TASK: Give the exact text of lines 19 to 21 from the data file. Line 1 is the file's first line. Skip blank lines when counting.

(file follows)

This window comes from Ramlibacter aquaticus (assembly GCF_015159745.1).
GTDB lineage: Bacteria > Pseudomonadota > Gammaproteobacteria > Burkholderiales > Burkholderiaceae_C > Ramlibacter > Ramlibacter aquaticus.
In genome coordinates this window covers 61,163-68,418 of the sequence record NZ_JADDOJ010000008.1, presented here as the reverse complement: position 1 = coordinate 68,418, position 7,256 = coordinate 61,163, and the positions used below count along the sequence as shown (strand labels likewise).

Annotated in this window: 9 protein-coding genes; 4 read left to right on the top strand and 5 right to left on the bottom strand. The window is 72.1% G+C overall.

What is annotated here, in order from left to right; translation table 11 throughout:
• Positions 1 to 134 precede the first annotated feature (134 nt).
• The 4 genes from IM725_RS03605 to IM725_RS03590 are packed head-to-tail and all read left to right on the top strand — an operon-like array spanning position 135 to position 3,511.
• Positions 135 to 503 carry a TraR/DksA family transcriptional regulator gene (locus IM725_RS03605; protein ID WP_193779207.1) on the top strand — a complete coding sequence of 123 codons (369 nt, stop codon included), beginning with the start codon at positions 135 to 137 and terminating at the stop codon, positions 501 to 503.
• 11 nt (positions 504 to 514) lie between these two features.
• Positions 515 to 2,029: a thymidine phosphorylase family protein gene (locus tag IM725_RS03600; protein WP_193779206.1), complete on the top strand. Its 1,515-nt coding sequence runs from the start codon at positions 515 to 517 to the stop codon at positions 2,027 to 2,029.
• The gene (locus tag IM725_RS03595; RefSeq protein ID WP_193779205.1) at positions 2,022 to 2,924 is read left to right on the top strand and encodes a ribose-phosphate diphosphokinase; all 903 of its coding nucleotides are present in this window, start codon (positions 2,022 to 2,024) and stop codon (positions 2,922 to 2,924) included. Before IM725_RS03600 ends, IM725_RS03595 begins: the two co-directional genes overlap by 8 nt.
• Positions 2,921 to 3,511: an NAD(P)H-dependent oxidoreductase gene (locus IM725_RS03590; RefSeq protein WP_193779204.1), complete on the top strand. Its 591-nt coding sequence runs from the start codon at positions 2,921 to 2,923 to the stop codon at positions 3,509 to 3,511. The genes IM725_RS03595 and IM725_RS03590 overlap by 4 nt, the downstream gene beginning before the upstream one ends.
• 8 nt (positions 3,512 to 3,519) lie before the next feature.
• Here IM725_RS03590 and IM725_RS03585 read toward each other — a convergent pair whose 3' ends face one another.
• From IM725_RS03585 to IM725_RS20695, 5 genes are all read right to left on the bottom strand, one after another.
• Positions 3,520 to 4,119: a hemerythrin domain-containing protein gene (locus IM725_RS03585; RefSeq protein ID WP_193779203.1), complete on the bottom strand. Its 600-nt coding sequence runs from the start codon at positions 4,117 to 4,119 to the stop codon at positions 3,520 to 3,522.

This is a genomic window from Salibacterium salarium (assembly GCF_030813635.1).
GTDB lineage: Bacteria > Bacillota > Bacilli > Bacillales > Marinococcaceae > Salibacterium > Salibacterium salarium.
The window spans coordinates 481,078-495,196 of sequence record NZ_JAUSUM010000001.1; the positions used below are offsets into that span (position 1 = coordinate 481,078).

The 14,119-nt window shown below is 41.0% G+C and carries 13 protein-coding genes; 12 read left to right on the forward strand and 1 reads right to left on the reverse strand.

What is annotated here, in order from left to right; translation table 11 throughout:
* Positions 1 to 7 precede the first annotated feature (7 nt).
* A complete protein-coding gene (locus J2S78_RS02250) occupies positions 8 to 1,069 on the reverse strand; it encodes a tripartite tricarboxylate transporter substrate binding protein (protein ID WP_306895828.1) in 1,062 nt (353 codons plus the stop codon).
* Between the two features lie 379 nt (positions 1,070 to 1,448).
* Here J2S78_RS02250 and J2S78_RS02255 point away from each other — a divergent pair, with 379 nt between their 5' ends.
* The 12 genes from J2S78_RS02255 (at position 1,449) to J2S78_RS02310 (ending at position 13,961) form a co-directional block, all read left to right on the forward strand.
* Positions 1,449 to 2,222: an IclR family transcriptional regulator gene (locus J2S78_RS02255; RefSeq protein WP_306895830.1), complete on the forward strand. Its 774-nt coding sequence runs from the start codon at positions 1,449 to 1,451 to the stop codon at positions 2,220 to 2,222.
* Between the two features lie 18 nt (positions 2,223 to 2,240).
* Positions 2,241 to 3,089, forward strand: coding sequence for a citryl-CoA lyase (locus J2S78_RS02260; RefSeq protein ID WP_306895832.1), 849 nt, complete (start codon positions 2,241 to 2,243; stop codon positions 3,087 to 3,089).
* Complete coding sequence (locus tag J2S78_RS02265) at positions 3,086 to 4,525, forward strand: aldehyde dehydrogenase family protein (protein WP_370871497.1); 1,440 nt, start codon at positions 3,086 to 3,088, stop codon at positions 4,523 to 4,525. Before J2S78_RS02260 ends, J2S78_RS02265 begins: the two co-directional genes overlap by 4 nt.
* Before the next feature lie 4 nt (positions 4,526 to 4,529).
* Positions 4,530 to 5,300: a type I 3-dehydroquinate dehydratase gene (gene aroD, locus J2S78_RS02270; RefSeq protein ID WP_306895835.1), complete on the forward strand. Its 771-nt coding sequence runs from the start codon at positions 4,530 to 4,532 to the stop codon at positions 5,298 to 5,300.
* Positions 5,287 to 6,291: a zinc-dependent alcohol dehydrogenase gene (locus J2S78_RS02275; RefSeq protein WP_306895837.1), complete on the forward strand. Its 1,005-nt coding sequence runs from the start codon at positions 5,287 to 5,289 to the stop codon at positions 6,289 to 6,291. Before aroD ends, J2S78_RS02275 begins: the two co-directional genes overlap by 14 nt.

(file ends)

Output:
The window spans coordinates 481,078-495,196 of sequence record NZ_JAUSUM010000001.1; the positions used below are offsets into that span (position 1 = coordinate 481,078).

The 14,119-nt window shown below is 41.0% G+C and carries 13 protein-coding genes; 12 read left to right on the forward strand and 1 reads right to left on the reverse strand.

What is annotated here, in order from left to right; translation table 11 throughout: